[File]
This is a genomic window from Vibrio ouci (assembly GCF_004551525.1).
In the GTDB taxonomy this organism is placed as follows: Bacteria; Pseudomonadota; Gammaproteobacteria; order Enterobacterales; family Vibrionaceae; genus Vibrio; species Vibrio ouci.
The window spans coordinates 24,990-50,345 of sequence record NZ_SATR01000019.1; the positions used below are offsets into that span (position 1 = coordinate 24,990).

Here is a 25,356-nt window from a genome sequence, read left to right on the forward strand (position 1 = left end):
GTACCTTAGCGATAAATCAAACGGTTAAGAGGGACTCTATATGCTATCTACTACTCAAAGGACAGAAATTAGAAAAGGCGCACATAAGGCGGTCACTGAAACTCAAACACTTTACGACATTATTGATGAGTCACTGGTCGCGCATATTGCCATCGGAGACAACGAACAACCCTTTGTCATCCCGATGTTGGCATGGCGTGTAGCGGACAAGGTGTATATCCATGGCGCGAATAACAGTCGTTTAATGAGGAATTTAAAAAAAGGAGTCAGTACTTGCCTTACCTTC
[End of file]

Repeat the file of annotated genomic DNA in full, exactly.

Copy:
This is a genomic window from Vibrio ouci (assembly GCF_004551525.1).
In the GTDB taxonomy this organism is placed as follows: Bacteria; Pseudomonadota; Gammaproteobacteria; order Enterobacterales; family Vibrionaceae; genus Vibrio; species Vibrio ouci.
The window spans coordinates 24,990-50,345 of sequence record NZ_SATR01000019.1; the positions used below are offsets into that span (position 1 = coordinate 24,990).

Here is a 25,356-nt window from a genome sequence, read left to right on the forward strand (position 1 = left end):
GTACCTTAGCGATAAATCAAACGGTTAAGAGGGACTCTATATGCTATCTACTACTCAAAGGACAGAAATTAGAAAAGGCGCACATAAGGCGGTCACTGAAACTCAAACACTTTACGACATTATTGATGAGTCACTGGTCGCGCATATTGCCATCGGAGACAACGAACAACCCTTTGTCATCCCGATGTTGGCATGGCGTGTAGCGGACAAGGTGTATATCCATGGCGCGAATAACAGTCGTTTAATGAGGAATTTAAAAAAAGGAGTCAGTACTTGCCTTACCTTC